President Barack Obama’s first education secretary, Arne Duncan, gave a speech on the 45th anniversary of “Bloody Sunday” at the Edmund Pettus Bridge in Selma, Alabama, where, in 1965, state troopers beat and tear-gassed hundreds of peaceful civil rights marchers who were demanding voting rights. Later that year, as a result of widespread support across the nation, the U.S. Congress passed the Voting Rights Act. Secretary Duncan titled his speech “Crossing the Next Bridge.” Duncan told the crowd that black students “are more than three times as likely to be expelled as their white peers,” adding that Martin Luther King would be “dismayed.”
Gail Heriot, a law professor at the University of San Diego and a member of the U.S. Commission on Civil Rights, and her special assistant and counselor, Alison Somin, have written an important article in the Texas Review of Law & Politics, titled “The Department of Education’s Obama-Era Initiative on Racial Disparities in School Discipline” (Spring 2018). The article is about the departments of Education and Justice’s “disparate impact” vision, wherein they see racial discrimination as the factor that explains why black male students face suspension and expulsion more often than other students.
Faced with threats from the Department of Education’s Office for Civil Rights, schools have instituted new disciplinary policies. For example, after the public school district in Oklahoma City was investigated by the OCR, there was a 42.5 percent decrease in the number of suspensions. According to an article in The Oklahoman, one teacher said, “Students are yelling, cursing, hitting and screaming at teachers and nothing is being done but teachers are being told to teach and ignore the behaviors.” According to Chalkbeat, new high school teachers left one school because they didn’t feel safe. There have been cases in which students have assaulted teachers and returned to school the next day.
Many of the complaints about black student behavior are coming from black teachers. I doubt whether they could be accused of racial discrimination against black students. The first vice president of the St. Paul, Minnesota, chapter of the NAACP said it’s “very disturbing” that the school district would retaliate against a black teacher “for simply voicing the concern” that when black students are not held accountable for misbehaving, they are set up for failure in life.
An article in Education Week earlier this year, titled “When Students Assault Teachers, Effects Can Be Lasting,” discusses the widespread assaults of teachers across the country: “In the 2015-16 school year, 5.8 percent of the nation’s 3.8 million teachers were physically attacked by a student. Almost 10 percent were threatened with injury, according to federal education data” (http://tinyurl.com/y7ndtyom).
Measures that propose harsh punishment for students who assault teachers have not been successful. In North Carolina, a bill was introduced that proposed that students 16 or older could be charged with a felony if they assaulted a teacher. It was opposed by children’s advocacy and disability rights groups. In Minnesota, a 2016 bill would have required school boards to automatically expel a student who threatened or inflicted bodily harm on a teacher for up to a year. It, too, was opposed, even in light of the fact that teachers have suffered serious bodily harm, such as the case in which a high school student slammed a teacher into a concrete wall and then squeezed his throat. That teacher ended up with a traumatic brain injury.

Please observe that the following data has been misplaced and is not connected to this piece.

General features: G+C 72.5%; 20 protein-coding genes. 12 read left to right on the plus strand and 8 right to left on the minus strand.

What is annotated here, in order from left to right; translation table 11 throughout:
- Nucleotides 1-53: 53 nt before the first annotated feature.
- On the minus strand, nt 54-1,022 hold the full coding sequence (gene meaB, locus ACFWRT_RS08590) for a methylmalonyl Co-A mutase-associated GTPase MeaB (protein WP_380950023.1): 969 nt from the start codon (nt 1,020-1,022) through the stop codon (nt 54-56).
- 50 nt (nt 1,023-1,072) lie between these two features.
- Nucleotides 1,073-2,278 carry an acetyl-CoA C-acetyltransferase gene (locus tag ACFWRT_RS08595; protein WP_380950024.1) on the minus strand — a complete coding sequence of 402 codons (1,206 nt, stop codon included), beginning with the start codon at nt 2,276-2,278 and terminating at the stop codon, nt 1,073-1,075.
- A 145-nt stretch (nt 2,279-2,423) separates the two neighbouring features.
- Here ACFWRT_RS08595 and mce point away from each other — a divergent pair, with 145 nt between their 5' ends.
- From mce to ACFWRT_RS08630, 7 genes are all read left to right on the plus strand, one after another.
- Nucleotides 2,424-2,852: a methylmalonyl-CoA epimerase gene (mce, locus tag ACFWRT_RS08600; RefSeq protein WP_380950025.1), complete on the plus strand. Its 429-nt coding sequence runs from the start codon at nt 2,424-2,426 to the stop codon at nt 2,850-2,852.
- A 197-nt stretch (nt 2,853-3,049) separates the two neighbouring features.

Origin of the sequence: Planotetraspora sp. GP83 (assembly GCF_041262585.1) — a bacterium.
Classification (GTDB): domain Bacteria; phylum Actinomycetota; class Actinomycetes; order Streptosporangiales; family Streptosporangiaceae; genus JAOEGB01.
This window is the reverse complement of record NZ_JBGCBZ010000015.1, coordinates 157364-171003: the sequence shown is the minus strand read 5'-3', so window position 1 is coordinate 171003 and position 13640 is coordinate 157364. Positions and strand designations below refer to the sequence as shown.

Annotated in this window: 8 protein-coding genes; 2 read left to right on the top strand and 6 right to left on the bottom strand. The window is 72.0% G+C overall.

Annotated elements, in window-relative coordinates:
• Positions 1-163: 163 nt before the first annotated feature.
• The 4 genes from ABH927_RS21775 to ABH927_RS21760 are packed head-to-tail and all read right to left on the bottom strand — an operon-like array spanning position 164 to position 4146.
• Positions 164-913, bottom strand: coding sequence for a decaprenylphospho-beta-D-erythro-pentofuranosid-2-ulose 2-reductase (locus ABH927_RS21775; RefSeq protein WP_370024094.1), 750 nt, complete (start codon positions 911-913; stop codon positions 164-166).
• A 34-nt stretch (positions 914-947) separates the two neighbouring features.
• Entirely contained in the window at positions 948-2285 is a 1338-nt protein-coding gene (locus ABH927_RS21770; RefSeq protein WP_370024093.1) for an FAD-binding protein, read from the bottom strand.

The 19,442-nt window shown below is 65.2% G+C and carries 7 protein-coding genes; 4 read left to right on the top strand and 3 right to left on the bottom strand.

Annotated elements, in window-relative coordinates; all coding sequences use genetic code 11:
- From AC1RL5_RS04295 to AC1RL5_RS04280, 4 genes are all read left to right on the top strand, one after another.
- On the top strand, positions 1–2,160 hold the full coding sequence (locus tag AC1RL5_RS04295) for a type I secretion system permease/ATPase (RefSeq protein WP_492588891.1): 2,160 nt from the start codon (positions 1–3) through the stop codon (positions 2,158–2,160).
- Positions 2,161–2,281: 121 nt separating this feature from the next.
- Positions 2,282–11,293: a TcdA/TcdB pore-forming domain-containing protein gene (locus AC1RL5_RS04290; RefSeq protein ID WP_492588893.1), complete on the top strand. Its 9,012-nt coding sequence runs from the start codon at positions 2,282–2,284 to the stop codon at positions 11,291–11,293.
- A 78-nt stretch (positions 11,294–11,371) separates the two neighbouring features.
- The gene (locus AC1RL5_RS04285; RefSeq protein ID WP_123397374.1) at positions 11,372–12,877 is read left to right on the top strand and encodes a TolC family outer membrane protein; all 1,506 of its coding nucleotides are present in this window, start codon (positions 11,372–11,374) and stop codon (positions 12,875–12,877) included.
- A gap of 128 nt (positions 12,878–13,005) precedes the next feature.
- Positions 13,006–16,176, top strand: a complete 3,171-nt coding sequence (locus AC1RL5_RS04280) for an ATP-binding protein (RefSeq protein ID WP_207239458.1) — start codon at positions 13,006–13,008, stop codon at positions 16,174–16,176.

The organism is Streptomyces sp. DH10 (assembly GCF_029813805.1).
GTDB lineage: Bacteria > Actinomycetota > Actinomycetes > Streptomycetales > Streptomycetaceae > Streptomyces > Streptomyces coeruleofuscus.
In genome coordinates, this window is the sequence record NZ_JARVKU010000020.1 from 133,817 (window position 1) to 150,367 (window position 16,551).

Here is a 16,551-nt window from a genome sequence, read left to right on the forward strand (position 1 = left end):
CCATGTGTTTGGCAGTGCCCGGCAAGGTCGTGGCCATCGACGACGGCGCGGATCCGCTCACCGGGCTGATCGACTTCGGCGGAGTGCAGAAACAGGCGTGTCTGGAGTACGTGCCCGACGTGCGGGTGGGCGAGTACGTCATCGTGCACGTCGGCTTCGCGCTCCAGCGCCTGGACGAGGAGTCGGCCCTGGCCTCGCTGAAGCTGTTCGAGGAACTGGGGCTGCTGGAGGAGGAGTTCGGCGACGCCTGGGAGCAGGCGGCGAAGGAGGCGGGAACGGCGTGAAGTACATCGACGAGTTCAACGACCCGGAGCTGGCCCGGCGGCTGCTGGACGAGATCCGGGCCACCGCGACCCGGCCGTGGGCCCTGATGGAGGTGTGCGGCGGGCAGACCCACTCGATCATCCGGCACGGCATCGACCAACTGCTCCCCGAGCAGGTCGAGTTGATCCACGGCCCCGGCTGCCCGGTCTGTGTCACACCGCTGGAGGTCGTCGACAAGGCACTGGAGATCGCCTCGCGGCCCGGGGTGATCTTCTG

There are plenty of visuals of assaults on teachers. Here’s a tiny sample: Florida’s Seminole Middle School (http://tinyurl.com/yc2tmchd), Pennsylvania’s Cheltenham High School (http://tinyurl.com/ydf8rajf), Illinois’ Rich Central High School (http://tinyurl.com/yah3bjey). Byongook Moon, a professor in the criminal justice department at the University of Texas at San Antonio, says that according to his study of 1,600 teachers, about 44 percent of teachers who had been victims of physical assault said that being attacked had a negative impact on their job performance. Nearly 30 percent said they could no longer trust the student who had attacked them, and 27 percent said they thought of quitting their teaching career afterward.
My question is: Is there any reason whatsoever for adults to tolerate this kind of behavior from our young people?
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Walter E. Williams is a professor of economics at George Mason University.
The views expressed in opinion articles are solely those of the author and are not necessarily either shared or endorsed by Black Community News.
In my school days, our vice principal had something he called “the board of education.” And then he called the parents, thereby allowing them to “home school” a little more.
Back in the 1960’s during integration in rural eastern North Carolina there was trouble and fights at most schools. When older black and white dropouts returned to my school thinking they would be in Vietnam if not at school, the problems got a little worse. However, the Black and White teachers chose to stand together and keep as much calm as they could and it helped a lot. Also there was sports that helped as well. There is something about putting on a football helmet and getting physical with block and tackle to build some respect. That helped also. However, the biggest help of all was that God was still in school back then.
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